Getting paid to care for someone on Supplemental Security Income requires the SSI recipient to meet certain financial criteria. State programs and resources for caregivers may determine whether you can get paid to care for someone on SSI. Check with local and state agencies to see if an SSI recipient qualifies for government benefits that will pay you. In some instances, the SSI recipient you care for must also receive Medicaid.
SSI is provided by the federal government to supplement income for the aged, disabled and blind. It is funded through general tax revenue, rather than Social Security; therefore, it differs from Social Security Disability Insurance, or SSDI. Recipients of SSI have little or no income and must use the supplemental income to cover basic needs such as food, clothing and shelter. Because SSI recipients have such modest means, you may need to look into other programs to receive payment for your caretaking.
Medicaid and Cash and Counseling Programs
A cash and counseling program, usually administered through Medicaid but also offered through other programs, provides funds directly to the SSI recipient to pay a caregiver of their choice. The name for Medicaid can vary, as can the names of cash-for-counseling programs. For example, in California, Medicaid is called MediCal, and the cash program is known as "In Home Supportive Services." The local social or human services office, or the Medicaid office in your county, can help you determine if the SSI recipient qualifies for caregiving benefits that will pay you. Every state offers "self-directed services" through Medicaid, which allow recipients to hire and pay their own caregivers, even if they are family members. Income and assets limits apply and vary from state to state.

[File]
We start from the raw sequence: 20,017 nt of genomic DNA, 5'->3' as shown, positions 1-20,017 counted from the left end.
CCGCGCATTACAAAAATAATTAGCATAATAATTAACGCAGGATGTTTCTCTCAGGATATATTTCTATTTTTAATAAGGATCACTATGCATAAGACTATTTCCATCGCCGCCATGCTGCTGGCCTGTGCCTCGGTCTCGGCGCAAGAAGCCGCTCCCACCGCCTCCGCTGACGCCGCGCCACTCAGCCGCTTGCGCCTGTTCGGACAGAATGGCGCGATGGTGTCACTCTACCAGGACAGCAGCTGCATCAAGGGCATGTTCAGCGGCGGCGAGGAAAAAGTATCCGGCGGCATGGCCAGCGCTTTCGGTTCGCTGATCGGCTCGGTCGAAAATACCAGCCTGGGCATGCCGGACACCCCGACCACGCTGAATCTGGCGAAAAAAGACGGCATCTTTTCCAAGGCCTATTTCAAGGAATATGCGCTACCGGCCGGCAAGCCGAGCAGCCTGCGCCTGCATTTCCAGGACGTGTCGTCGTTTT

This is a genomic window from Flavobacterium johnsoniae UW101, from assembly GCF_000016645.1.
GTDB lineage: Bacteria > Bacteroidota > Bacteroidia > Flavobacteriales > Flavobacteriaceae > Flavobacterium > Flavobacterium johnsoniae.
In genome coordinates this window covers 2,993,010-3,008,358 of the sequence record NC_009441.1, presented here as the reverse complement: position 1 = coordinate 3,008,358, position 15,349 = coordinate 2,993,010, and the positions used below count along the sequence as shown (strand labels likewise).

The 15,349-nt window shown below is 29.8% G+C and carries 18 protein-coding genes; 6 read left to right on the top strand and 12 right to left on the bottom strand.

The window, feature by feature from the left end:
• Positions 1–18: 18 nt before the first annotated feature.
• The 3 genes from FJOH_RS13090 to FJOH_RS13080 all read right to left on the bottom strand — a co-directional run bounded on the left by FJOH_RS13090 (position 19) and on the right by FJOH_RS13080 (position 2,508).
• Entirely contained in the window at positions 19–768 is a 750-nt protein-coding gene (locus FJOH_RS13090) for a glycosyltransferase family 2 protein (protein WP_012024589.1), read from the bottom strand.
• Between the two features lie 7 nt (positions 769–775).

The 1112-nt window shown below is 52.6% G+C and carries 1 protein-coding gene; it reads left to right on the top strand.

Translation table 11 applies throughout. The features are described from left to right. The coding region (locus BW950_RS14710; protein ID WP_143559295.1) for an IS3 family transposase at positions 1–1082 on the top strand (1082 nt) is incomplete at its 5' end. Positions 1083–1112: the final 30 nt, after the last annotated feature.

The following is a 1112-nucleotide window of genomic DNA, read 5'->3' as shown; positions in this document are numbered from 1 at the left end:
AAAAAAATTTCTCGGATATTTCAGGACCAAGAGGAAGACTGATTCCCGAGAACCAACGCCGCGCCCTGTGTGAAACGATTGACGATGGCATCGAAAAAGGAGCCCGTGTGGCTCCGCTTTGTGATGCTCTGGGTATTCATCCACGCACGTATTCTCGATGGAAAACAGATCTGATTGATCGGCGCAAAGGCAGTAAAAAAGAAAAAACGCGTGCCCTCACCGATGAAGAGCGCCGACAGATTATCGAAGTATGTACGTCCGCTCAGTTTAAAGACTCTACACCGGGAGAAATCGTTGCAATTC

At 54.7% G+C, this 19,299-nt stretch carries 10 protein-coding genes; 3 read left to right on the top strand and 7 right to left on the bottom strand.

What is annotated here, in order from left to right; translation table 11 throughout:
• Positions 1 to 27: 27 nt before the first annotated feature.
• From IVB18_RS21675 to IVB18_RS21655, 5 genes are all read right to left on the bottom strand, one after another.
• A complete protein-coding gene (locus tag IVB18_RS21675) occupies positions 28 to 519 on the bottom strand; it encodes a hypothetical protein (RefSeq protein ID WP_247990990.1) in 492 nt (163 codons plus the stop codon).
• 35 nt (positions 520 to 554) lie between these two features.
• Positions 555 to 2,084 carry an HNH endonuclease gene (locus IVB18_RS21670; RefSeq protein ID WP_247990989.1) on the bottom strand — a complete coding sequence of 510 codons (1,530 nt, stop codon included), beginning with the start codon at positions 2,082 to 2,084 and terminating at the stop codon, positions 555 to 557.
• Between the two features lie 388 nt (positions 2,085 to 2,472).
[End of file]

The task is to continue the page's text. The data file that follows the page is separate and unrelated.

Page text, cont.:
Caring for a Veteran
It is possible to receive SSI and Veteran pension benefits. The Veteran Directed Home & Community Based Care program offered by the Department of Veteran Affairs is available in 37 states. It provides an average of $2,500 monthly per recipient to pay for goods and the type of care they choose. The caretaker can be unrelated to the veteran, or can be a spouse, sibling, child or grandchild of the veteran.
Another pension program, known as Aid and Attendance, or A&A, is available to veterans who meet certain military service guidelines, such as at least 90 days of active duty and service during wartime. Surviving spouses of veterans may also qualify for this cash aid, which may be used to pay a relative or non-relative for caretaking services. The veteran and SSI recipient must contact either their state's Pension Management Center or local regional benefits office to initiate these types of veteran programs.
- Social Security.gov: Supplemental Security Income
- Caring.com: How to Get Paid for Being a Family Caregiver; Josph L. Matthews
- Aging Care.com; "How Can I Get Paid for Taking Care of My Elderly Parents?"; Marlo Sollitto
- AARP: Can I Get Paid to Be a Caregiver For a Family Member?
- Nolo: Getting Both Social Security and VA Veterans Disability Benefits
- Prepare a simple contract between you and the person you are providing care to in the home. This prevents misunderstandings if the person at some point has to enter a nursing home or a family member questions the payments.
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